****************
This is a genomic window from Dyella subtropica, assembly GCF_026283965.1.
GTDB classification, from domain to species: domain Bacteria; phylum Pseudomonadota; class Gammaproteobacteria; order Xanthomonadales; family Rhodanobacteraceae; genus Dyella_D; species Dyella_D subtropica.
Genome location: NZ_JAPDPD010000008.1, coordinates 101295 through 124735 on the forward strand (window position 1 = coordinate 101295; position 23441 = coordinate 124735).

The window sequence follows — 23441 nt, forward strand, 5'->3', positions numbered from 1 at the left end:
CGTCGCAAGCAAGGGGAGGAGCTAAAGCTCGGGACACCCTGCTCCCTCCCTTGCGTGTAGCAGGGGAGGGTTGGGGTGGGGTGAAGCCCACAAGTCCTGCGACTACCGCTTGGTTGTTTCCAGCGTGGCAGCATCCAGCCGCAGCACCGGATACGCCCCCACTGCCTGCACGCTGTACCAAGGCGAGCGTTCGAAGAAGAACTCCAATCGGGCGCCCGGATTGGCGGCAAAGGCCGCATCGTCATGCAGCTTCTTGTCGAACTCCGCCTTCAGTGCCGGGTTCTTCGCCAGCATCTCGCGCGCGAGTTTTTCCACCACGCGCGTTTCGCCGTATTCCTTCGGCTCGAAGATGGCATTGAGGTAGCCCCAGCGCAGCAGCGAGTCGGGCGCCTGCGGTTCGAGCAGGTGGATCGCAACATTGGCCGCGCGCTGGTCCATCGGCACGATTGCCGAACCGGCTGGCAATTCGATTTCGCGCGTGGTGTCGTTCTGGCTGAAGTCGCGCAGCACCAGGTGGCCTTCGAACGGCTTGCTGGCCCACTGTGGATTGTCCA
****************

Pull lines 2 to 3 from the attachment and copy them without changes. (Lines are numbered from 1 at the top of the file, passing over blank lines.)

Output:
GTDB classification, from domain to species: domain Bacteria; phylum Pseudomonadota; class Gammaproteobacteria; order Xanthomonadales; family Rhodanobacteraceae; genus Dyella_D; species Dyella_D subtropica.
Genome location: NZ_JAPDPD010000008.1, coordinates 101295 through 124735 on the forward strand (window position 1 = coordinate 101295; position 23441 = coordinate 124735).